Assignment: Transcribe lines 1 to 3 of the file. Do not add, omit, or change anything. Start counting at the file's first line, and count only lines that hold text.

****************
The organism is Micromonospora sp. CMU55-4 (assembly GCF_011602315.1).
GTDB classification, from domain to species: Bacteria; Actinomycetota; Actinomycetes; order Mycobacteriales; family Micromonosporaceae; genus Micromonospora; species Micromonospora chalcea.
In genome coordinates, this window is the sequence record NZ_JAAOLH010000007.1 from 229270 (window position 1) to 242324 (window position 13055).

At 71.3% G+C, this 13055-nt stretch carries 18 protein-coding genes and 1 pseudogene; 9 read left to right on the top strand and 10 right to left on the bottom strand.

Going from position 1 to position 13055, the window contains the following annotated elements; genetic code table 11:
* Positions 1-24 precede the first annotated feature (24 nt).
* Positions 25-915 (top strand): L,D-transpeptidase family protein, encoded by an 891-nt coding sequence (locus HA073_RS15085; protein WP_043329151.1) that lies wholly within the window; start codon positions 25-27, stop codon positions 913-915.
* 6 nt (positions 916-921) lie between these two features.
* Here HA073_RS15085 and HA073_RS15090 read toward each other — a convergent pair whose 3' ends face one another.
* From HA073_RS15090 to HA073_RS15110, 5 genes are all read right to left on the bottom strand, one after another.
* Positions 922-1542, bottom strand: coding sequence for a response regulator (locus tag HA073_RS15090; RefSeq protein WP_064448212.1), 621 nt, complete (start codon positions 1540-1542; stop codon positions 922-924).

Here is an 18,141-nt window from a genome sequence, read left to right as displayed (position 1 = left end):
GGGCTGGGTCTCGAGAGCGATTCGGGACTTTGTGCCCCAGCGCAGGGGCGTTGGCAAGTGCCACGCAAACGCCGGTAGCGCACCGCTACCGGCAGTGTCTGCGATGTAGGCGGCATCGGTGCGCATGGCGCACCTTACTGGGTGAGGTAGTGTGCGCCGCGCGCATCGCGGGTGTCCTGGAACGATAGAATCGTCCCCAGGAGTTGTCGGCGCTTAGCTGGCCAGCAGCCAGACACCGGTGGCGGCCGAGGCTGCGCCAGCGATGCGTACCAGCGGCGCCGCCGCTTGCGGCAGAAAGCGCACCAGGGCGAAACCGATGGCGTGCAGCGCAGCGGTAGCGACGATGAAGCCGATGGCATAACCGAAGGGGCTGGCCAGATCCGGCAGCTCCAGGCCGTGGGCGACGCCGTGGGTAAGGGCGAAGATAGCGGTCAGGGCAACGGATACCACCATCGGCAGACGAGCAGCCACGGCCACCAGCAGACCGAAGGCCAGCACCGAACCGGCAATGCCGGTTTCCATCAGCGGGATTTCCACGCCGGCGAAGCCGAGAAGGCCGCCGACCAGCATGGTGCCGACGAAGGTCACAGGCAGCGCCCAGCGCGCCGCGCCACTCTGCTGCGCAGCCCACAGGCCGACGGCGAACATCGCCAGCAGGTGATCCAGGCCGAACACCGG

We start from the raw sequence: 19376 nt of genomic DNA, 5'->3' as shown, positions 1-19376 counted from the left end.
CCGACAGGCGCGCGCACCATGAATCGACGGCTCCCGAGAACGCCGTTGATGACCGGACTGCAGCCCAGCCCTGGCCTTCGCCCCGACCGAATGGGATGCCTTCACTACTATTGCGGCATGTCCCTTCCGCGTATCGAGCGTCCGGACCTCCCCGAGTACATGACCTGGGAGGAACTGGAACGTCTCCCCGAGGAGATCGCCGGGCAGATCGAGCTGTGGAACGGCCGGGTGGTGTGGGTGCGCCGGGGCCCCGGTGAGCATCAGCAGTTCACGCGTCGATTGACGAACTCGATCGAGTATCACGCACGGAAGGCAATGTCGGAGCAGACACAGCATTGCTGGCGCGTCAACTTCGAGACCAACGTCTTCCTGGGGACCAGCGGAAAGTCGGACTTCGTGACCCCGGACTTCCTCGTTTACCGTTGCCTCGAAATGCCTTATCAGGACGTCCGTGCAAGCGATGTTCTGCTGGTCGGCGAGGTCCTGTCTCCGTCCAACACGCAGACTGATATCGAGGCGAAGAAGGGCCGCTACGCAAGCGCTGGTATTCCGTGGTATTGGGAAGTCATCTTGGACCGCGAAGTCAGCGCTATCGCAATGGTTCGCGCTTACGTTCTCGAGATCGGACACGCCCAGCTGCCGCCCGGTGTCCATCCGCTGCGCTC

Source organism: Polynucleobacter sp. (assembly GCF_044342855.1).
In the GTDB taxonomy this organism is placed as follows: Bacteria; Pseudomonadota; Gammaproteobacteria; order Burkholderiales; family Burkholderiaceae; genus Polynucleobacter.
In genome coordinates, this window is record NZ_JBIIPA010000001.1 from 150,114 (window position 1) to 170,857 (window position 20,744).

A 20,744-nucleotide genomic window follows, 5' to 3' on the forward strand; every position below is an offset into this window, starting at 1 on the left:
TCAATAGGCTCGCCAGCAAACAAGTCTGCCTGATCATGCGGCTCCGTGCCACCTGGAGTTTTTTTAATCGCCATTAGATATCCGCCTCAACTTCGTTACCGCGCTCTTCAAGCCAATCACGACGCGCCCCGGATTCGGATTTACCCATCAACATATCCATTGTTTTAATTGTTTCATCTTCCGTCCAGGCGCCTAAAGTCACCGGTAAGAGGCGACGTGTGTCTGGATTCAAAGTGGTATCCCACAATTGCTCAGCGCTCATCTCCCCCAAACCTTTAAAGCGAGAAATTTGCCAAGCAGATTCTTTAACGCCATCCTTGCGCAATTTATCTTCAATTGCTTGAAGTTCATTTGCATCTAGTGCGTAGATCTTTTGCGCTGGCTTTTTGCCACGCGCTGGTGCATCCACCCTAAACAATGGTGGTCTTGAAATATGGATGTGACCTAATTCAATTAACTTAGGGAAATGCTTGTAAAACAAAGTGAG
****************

The organism is Micromonospora sp. CMU55-4 (assembly GCF_011602315.1).
GTDB classification, from domain to species: Bacteria; Actinomycetota; Actinomycetes; order Mycobacteriales; family Micromonosporaceae; genus Micromonospora; species Micromonospora chalcea.
In genome coordinates, this window is the sequence record NZ_JAAOLH010000007.1 from 229270 (window position 1) to 242324 (window position 13055).